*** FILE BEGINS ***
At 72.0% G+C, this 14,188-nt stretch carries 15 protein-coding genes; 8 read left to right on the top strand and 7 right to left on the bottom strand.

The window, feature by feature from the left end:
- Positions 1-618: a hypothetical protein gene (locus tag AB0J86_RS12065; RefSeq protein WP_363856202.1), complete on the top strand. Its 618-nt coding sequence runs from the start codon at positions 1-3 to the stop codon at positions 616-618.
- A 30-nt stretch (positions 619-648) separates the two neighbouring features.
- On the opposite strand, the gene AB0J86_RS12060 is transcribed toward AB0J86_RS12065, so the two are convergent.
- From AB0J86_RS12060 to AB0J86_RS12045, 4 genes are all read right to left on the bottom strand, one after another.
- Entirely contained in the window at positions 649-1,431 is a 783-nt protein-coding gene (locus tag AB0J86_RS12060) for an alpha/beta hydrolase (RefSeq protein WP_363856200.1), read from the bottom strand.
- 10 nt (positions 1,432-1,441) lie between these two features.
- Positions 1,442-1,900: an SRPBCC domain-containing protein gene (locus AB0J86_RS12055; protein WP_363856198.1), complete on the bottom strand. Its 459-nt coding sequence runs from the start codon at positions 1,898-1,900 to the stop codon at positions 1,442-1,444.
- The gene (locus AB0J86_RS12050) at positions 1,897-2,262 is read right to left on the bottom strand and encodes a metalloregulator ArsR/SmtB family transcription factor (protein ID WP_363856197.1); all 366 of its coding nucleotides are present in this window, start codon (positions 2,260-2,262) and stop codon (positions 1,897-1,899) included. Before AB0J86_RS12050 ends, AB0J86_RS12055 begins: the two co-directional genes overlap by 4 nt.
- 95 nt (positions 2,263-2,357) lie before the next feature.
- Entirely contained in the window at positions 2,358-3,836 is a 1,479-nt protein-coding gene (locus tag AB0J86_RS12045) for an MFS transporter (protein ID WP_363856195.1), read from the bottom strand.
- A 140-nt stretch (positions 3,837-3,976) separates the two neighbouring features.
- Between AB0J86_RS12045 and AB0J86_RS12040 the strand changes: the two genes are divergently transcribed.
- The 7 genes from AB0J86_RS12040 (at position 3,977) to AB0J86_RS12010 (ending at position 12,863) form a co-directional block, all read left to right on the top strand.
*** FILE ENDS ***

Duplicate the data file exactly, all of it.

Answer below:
At 72.0% G+C, this 14,188-nt stretch carries 15 protein-coding genes; 8 read left to right on the top strand and 7 right to left on the bottom strand.

The window, feature by feature from the left end:
- Positions 1-618: a hypothetical protein gene (locus tag AB0J86_RS12065; RefSeq protein WP_363856202.1), complete on the top strand. Its 618-nt coding sequence runs from the start codon at positions 1-3 to the stop codon at positions 616-618.
- A 30-nt stretch (positions 619-648) separates the two neighbouring features.
- On the opposite strand, the gene AB0J86_RS12060 is transcribed toward AB0J86_RS12065, so the two are convergent.
- From AB0J86_RS12060 to AB0J86_RS12045, 4 genes are all read right to left on the bottom strand, one after another.
- Entirely contained in the window at positions 649-1,431 is a 783-nt protein-coding gene (locus tag AB0J86_RS12060) for an alpha/beta hydrolase (RefSeq protein WP_363856200.1), read from the bottom strand.
- 10 nt (positions 1,432-1,441) lie between these two features.
- Positions 1,442-1,900: an SRPBCC domain-containing protein gene (locus AB0J86_RS12055; protein WP_363856198.1), complete on the bottom strand. Its 459-nt coding sequence runs from the start codon at positions 1,898-1,900 to the stop codon at positions 1,442-1,444.
- The gene (locus AB0J86_RS12050) at positions 1,897-2,262 is read right to left on the bottom strand and encodes a metalloregulator ArsR/SmtB family transcription factor (protein ID WP_363856197.1); all 366 of its coding nucleotides are present in this window, start codon (positions 2,260-2,262) and stop codon (positions 1,897-1,899) included. Before AB0J86_RS12050 ends, AB0J86_RS12055 begins: the two co-directional genes overlap by 4 nt.
- 95 nt (positions 2,263-2,357) lie before the next feature.
- Entirely contained in the window at positions 2,358-3,836 is a 1,479-nt protein-coding gene (locus tag AB0J86_RS12045) for an MFS transporter (protein ID WP_363856195.1), read from the bottom strand.
- A 140-nt stretch (positions 3,837-3,976) separates the two neighbouring features.
- Between AB0J86_RS12045 and AB0J86_RS12040 the strand changes: the two genes are divergently transcribed.
- The 7 genes from AB0J86_RS12040 (at position 3,977) to AB0J86_RS12010 (ending at position 12,863) form a co-directional block, all read left to right on the top strand.